In a new study, scientists show why that is. Marine mammals “have to find a happy medium between getting enough food and producing enough body heat,” says study leader William Gearty, an ecologist at Stanford University. (Read about a bus-size whale that’s still a mystery to scientists.)
Previously, researchers believed that marine mammals could be so large because the buoyancy of water frees them from the constraints of gravity. Although this freedom may still be a factor, Gearty says that his results show that marine mammals need their heft to keep themselves warm in the often chilly oceans.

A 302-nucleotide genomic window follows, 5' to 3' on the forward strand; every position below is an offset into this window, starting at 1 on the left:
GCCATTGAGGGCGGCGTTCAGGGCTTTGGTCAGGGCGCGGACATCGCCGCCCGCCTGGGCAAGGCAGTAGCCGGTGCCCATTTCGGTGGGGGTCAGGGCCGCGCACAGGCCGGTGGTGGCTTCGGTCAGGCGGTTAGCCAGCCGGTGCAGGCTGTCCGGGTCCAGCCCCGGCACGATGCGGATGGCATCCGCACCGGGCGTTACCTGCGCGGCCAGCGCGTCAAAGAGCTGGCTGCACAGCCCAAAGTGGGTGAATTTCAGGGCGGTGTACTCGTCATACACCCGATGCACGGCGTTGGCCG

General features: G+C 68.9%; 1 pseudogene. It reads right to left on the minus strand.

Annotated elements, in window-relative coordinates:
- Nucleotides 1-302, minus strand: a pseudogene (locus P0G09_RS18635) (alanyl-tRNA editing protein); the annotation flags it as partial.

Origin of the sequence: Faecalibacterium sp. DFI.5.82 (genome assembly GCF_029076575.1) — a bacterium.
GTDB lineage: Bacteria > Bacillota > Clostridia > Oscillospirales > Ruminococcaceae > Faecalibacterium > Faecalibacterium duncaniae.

“These animals are big for very specific reasons. It’s not that they could be big, it’s that they must be big,” he says.
BIGGER IS BETTER?
When Gearty and colleagues created a series of computer models analyzing factors that influence size, they found two that converged to determine body size in aquatic mammals.
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